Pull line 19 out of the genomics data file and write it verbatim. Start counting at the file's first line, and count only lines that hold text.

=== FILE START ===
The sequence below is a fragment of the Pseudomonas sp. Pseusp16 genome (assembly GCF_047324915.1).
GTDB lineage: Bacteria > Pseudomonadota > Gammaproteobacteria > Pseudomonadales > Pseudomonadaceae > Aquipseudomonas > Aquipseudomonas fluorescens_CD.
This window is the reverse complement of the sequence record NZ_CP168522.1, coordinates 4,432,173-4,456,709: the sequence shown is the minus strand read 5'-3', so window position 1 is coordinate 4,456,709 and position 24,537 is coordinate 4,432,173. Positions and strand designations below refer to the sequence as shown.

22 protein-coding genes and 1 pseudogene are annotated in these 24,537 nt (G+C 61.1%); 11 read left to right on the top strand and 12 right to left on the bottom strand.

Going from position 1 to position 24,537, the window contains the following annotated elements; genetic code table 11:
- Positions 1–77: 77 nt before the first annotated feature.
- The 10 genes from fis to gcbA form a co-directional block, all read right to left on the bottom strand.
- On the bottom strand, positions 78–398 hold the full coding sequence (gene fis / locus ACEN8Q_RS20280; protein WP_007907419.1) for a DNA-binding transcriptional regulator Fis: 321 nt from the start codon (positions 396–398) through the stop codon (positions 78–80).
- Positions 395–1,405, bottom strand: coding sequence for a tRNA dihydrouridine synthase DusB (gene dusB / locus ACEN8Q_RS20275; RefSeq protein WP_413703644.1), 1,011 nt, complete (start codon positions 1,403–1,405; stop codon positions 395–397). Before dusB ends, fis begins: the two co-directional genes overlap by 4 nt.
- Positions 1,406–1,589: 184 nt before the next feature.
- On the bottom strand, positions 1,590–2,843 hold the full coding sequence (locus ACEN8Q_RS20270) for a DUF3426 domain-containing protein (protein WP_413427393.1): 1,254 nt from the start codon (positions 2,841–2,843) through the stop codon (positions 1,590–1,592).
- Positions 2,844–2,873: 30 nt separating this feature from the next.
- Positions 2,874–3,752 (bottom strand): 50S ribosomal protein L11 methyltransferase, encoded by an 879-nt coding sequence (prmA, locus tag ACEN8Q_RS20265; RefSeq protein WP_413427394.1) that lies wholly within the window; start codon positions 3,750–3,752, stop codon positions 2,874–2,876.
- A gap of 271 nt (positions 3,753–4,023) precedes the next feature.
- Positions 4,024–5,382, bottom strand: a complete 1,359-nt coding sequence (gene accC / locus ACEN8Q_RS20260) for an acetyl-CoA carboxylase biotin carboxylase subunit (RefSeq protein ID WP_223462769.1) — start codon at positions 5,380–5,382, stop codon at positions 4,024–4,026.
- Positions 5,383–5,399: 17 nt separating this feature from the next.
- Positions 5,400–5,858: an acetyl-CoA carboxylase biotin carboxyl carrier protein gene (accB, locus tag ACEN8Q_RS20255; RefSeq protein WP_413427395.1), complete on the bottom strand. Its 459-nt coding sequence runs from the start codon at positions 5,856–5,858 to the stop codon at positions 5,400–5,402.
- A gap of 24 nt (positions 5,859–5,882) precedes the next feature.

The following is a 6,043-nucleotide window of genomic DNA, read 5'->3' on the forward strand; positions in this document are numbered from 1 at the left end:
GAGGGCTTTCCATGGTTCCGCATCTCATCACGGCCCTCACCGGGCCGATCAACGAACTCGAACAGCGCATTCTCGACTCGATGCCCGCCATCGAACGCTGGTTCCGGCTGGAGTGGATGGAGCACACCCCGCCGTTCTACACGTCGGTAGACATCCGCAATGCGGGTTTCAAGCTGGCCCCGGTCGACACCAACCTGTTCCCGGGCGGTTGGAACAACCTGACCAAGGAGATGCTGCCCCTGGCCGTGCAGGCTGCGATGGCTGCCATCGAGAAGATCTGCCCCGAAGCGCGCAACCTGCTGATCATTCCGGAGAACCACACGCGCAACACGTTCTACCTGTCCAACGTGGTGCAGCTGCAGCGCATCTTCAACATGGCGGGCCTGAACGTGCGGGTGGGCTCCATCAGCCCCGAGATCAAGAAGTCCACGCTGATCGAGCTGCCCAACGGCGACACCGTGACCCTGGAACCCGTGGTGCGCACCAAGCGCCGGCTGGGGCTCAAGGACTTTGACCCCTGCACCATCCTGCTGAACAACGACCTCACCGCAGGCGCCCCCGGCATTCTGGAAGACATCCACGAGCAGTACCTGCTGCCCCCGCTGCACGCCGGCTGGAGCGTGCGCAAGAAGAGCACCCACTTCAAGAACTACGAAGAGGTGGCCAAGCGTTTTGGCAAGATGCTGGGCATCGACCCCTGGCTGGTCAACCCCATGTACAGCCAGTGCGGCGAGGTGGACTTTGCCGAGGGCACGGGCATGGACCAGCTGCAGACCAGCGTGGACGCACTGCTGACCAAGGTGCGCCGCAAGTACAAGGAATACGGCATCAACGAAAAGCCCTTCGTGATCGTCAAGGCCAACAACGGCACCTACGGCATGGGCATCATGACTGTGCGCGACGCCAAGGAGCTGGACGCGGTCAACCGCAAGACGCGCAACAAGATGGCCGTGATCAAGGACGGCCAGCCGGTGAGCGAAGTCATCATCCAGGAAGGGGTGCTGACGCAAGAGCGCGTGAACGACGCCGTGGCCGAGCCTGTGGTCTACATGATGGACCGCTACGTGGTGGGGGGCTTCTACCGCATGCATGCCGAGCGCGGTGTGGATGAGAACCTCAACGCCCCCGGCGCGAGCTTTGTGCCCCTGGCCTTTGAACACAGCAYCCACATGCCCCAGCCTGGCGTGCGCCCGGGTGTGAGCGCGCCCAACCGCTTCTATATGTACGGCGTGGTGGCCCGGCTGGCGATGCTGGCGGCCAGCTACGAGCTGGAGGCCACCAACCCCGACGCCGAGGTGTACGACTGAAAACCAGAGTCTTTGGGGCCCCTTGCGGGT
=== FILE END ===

The following is a 6,043-nucleotide window of genomic DNA, read 5'->3' on the forward strand; positions in this document are numbered from 1 at the left end: